Bill C-71 is an amendment to the Firearms Act and, if ratified, will make the illegal acquisition of more difficult.

Changes include enhanced background checks; meaning the Chief Firearms Officer would examine a person's entire life history for red flags rather than the current five year history check.

The bill would introduce mandatory record-keeping for businesses (including record dates, references, and license numbers and the firearm’s make and model, type and serial number) and removal of the automatic ATT (Authorization to Transit) document on an individual's firearm license.  The government would give the RCMP the power to decide how individual firearms are classified.

There is currently a petition opposing the bill with 86,082 signatures, with 20,962 from Alberta.

Martin Shields, MP for Bow River, hosted a community meeting in Brooks on Bill C-71. He commented, “We had a really good turn out of people, we had two MPs that joined me.  It was great to have a couple of MPs who are really interested in some things we needed to talk about last night.”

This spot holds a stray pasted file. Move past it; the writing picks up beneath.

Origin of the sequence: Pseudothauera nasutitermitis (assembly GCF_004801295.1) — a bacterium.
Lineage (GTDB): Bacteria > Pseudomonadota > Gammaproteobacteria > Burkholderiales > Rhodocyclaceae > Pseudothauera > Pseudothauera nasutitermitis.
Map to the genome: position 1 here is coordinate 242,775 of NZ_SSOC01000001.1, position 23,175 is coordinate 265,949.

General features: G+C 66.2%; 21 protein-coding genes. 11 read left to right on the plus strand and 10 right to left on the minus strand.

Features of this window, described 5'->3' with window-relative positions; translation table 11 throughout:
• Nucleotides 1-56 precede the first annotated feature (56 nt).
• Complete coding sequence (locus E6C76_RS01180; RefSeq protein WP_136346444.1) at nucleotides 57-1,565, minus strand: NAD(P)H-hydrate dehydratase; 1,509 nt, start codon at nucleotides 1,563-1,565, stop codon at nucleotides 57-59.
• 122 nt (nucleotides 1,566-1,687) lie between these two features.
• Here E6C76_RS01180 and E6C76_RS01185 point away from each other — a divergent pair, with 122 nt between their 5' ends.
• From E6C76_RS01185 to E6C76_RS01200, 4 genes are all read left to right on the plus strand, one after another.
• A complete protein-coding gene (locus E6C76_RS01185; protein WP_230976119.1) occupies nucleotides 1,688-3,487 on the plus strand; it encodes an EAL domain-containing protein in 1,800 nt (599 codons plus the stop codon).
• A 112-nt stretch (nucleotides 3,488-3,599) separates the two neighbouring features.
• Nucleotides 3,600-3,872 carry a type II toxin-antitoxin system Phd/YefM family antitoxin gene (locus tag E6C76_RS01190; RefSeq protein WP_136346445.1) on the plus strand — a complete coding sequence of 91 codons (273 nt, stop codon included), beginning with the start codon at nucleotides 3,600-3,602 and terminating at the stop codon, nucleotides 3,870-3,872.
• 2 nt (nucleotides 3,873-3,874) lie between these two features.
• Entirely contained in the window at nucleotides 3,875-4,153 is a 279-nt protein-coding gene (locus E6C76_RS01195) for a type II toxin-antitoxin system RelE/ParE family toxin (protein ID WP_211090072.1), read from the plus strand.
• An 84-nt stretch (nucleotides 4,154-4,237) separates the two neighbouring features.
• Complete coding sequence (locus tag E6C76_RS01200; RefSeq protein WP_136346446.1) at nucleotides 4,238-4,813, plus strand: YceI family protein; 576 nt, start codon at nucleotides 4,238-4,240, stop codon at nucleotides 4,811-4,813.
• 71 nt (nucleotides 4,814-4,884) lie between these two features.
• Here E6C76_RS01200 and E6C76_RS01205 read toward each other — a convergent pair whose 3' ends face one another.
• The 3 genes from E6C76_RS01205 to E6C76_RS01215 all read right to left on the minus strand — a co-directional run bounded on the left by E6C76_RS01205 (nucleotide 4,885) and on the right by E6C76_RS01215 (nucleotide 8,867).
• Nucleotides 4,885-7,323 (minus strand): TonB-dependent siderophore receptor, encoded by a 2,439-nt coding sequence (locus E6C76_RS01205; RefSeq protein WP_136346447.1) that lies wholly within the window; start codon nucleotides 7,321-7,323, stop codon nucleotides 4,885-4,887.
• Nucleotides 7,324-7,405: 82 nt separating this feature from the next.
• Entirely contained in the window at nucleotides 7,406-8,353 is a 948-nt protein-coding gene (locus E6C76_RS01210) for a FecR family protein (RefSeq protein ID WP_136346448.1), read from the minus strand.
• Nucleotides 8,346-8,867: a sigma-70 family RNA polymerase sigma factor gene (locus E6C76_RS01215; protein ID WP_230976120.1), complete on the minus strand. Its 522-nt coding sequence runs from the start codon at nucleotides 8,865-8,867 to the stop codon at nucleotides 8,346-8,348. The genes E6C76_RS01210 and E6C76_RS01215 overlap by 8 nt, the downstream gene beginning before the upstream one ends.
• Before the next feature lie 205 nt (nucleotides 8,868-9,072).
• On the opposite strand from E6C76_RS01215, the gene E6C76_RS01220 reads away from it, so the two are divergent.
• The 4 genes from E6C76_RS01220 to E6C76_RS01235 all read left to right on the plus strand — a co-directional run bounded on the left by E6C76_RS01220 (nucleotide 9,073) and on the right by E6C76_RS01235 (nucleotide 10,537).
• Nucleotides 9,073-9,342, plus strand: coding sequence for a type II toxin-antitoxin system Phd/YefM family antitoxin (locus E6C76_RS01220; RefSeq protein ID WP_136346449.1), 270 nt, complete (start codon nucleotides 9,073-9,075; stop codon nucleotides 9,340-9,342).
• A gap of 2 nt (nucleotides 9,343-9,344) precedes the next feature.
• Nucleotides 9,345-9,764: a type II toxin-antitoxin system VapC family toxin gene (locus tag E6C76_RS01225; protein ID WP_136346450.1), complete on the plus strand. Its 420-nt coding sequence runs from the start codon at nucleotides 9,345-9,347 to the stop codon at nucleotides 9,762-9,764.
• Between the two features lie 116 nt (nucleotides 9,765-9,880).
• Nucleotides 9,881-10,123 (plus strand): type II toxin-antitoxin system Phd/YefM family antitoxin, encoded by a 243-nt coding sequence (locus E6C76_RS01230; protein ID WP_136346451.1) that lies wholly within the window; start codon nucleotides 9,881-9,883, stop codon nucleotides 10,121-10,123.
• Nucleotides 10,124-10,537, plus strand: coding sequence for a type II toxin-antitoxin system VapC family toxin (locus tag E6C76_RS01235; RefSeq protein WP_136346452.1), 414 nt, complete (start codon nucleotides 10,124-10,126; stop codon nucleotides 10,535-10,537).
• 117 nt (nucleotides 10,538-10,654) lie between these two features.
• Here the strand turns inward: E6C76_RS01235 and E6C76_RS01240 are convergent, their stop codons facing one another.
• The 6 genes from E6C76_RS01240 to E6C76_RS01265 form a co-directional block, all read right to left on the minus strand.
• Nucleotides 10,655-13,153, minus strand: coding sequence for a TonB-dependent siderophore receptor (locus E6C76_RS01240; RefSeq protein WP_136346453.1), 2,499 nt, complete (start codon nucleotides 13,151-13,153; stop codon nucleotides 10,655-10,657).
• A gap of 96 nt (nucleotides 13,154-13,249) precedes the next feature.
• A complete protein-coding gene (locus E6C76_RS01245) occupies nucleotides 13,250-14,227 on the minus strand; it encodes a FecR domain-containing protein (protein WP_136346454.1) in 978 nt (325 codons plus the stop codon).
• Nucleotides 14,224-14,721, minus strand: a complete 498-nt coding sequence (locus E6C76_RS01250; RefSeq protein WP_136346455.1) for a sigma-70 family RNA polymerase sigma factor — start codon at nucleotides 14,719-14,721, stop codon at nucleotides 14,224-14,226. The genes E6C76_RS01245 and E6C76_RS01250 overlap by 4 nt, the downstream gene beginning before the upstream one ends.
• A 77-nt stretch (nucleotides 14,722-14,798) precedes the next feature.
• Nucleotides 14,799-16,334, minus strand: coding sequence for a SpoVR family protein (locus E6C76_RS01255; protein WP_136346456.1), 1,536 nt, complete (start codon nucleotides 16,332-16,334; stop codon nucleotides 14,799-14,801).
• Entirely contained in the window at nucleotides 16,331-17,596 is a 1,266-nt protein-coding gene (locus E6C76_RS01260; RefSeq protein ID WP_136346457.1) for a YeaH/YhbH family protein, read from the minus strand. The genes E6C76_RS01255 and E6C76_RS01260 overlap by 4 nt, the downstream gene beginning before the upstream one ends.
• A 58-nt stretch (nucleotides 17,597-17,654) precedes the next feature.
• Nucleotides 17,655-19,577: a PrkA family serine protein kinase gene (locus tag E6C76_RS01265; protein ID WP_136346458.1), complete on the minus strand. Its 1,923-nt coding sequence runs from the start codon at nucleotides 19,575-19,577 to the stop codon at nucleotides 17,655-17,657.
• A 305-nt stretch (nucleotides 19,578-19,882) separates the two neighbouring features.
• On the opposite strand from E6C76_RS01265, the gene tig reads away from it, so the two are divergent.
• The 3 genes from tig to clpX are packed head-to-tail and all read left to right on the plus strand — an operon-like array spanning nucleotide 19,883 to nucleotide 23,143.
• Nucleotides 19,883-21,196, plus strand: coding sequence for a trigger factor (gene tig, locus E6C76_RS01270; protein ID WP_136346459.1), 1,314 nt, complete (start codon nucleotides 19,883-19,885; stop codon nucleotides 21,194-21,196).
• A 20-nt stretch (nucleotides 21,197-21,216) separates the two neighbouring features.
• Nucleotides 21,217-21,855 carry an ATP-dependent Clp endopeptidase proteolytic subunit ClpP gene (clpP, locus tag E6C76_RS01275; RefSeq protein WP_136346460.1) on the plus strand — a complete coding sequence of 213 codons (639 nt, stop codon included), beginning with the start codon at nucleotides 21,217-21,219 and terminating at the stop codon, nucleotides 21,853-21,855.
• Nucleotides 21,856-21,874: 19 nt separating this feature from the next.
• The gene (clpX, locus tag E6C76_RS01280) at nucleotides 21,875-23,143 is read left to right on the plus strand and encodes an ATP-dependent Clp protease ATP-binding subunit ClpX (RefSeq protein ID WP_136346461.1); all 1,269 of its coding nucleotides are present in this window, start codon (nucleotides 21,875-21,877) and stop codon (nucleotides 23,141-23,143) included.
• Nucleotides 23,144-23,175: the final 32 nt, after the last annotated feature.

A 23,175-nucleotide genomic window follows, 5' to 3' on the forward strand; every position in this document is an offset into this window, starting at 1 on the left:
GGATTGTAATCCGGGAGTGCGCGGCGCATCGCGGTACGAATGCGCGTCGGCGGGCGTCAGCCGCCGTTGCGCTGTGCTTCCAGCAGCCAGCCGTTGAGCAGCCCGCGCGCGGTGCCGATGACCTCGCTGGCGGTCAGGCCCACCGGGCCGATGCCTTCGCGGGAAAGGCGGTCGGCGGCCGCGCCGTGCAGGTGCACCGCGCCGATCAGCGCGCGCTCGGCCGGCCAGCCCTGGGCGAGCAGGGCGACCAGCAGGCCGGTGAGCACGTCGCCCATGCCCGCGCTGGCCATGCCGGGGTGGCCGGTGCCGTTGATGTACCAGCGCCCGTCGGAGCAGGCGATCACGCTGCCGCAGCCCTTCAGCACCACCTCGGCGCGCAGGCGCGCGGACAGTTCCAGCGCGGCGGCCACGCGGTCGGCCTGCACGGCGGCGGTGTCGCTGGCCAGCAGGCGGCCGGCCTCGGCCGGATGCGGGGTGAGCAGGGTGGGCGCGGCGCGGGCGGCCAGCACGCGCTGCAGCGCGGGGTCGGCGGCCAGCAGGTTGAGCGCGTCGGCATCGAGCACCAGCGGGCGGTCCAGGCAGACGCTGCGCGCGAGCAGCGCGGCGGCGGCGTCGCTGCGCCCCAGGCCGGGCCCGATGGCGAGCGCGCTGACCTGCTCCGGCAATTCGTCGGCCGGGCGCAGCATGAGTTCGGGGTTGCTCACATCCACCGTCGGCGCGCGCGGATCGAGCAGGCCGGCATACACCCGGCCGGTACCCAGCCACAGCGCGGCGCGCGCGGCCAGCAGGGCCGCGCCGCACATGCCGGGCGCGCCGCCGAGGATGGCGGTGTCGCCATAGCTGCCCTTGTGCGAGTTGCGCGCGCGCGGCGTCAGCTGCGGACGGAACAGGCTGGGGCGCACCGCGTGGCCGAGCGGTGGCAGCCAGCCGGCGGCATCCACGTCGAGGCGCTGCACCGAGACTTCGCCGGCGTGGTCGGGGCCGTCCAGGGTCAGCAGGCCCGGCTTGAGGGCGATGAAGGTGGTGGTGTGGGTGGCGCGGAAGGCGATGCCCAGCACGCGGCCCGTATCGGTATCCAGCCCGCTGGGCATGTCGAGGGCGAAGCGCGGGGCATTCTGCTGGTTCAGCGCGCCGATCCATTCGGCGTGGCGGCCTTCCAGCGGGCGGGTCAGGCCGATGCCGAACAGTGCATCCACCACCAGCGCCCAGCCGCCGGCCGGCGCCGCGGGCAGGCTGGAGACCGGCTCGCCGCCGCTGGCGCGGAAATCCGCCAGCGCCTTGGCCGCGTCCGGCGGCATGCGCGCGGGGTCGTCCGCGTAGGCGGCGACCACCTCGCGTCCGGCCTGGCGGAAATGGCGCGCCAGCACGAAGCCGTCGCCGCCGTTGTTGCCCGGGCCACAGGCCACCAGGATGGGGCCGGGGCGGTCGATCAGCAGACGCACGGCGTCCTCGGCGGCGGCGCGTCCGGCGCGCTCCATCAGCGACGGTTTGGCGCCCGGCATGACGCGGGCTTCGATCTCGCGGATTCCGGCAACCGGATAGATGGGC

When asked what will happen to the bill now that it is in the Senate, Shields provided, “We don’t know what the Senate will do with this one; if they amend it, it comes back to us…if they don’t, it goes to Royal Assent.”

In terms of what people can do to stop the bill, Shields said  “If you have concerns call your MP; phone rural MPs in other parties and express your opinion.  We suggest to phone your senators and express your opinions.”

When asked about his personal opinion about the bill, Shields said, “There has been a lot of concern in the country about violence in particular in urban settings and rural crime.”

He went on to say, “…out of 140 homicides that have occurred in large urbans, 121 of those have been with illegal handguns, which is not what this piece of legislation addresses at all.”

He went on to say the bill is addressing legal long-gun owners who don’t commit crimes. It is more cost and more red tape for the legal gun owners.

Bill C-71 is now in the hands in the Senate and, if it does pass, the bill will be one step closer to becoming law.

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